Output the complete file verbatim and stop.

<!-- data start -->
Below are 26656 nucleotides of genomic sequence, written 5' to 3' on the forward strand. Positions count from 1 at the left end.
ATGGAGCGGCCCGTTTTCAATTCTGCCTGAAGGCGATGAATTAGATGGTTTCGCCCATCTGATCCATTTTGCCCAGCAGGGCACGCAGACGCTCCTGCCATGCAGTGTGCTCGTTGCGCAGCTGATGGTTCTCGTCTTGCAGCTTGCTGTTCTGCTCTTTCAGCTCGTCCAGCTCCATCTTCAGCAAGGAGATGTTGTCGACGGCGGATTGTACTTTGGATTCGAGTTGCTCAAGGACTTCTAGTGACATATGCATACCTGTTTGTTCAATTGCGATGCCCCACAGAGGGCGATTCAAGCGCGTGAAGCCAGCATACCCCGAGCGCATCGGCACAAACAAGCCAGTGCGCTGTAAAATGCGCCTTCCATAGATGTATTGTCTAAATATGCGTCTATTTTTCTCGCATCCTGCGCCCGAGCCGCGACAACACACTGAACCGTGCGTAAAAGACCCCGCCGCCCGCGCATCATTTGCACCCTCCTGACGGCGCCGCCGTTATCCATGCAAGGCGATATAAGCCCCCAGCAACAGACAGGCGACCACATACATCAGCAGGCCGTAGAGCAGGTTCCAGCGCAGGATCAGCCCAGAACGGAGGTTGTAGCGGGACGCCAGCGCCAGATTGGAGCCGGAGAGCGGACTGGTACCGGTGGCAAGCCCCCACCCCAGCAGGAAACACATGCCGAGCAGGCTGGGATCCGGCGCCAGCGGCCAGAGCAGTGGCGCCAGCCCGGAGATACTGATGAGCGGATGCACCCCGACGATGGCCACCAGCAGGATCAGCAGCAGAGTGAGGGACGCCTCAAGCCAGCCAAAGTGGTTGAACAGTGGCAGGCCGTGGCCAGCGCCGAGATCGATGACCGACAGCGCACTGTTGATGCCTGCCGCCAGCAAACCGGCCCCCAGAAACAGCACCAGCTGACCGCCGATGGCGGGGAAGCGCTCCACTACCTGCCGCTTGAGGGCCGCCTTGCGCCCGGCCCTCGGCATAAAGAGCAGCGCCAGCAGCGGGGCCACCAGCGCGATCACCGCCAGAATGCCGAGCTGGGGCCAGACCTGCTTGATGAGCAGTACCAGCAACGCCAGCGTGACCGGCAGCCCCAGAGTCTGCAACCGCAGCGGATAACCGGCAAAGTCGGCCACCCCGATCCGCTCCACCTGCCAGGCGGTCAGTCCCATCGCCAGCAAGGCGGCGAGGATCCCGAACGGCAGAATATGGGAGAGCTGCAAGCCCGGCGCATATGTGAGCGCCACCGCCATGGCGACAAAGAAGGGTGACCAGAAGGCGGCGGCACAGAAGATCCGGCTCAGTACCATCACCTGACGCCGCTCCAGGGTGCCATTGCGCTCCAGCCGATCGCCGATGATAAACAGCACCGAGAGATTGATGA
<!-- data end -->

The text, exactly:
Below are 26656 nucleotides of genomic sequence, written 5' to 3' on the forward strand. Positions count from 1 at the left end.
ATGGAGCGGCCCGTTTTCAATTCTGCCTGAAGGCGATGAATTAGATGGTTTCGCCCATCTGATCCATTTTGCCCAGCAGGGCACGCAGACGCTCCTGCCATGCAGTGTGCTCGTTGCGCAGCTGATGGTTCTCGTCTTGCAGCTTGCTGTTCTGCTCTTTCAGCTCGTCCAGCTCCATCTTCAGCAAGGAGATGTTGTCGACGGCGGATTGTACTTTGGATTCGAGTTGCTCAAGGACTTCTAGTGACATATGCATACCTGTTTGTTCAATTGCGATGCCCCACAGAGGGCGATTCAAGCGCGTGAAGCCAGCATACCCCGAGCGCATCGGCACAAACAAGCCAGTGCGCTGTAAAATGCGCCTTCCATAGATGTATTGTCTAAATATGCGTCTATTTTTCTCGCATCCTGCGCCCGAGCCGCGACAACACACTGAACCGTGCGTAAAAGACCCCGCCGCCCGCGCATCATTTGCACCCTCCTGACGGCGCCGCCGTTATCCATGCAAGGCGATATAAGCCCCCAGCAACAGACAGGCGACCACATACATCAGCAGGCCGTAGAGCAGGTTCCAGCGCAGGATCAGCCCAGAACGGAGGTTGTAGCGGGACGCCAGCGCCAGATTGGAGCCGGAGAGCGGACTGGTACCGGTGGCAAGCCCCCACCCCAGCAGGAAACACATGCCGAGCAGGCTGGGATCCGGCGCCAGCGGCCAGAGCAGTGGCGCCAGCCCGGAGATACTGATGAGCGGATGCACCCCGACGATGGCCACCAGCAGGATCAGCAGCAGAGTGAGGGACGCCTCAAGCCAGCCAAAGTGGTTGAACAGTGGCAGGCCGTGGCCAGCGCCGAGATCGATGACCGACAGCGCACTGTTGATGCCTGCCGCCAGCAAACCGGCCCCCAGAAACAGCACCAGCTGACCGCCGATGGCGGGGAAGCGCTCCACTACCTGCCGCTTGAGGGCCGCCTTGCGCCCGGCCCTCGGCATAAAGAGCAGCGCCAGCAGCGGGGCCACCAGCGCGATCACCGCCAGAATGCCGAGCTGGGGCCAGACCTGCTTGATGAGCAGTACCAGCAACGCCAGCGTGACCGGCAGCCCCAGAGTCTGCAACCGCAGCGGATAACCGGCAAAGTCGGCCACCCCGATCCGCTCCACCTGCCAGGCGGTCAGTCCCATCGCCAGCAAGGCGGCGAGGATCCCGAACGGCAGAATATGGGAGAGCTGCAAGCCCGGCGCATATGTGAGCGCCACCGCCATGGCGACAAAGAAGGGTGACCAGAAGGCGGCGGCACAGAAGATCCGGCTCAGTACCATCACCTGACGCCGCTCCAGGGTGCCATTGCGCTCCAGCCGATCGCCGATGATAAACAGCACCGAGAGATTGATGA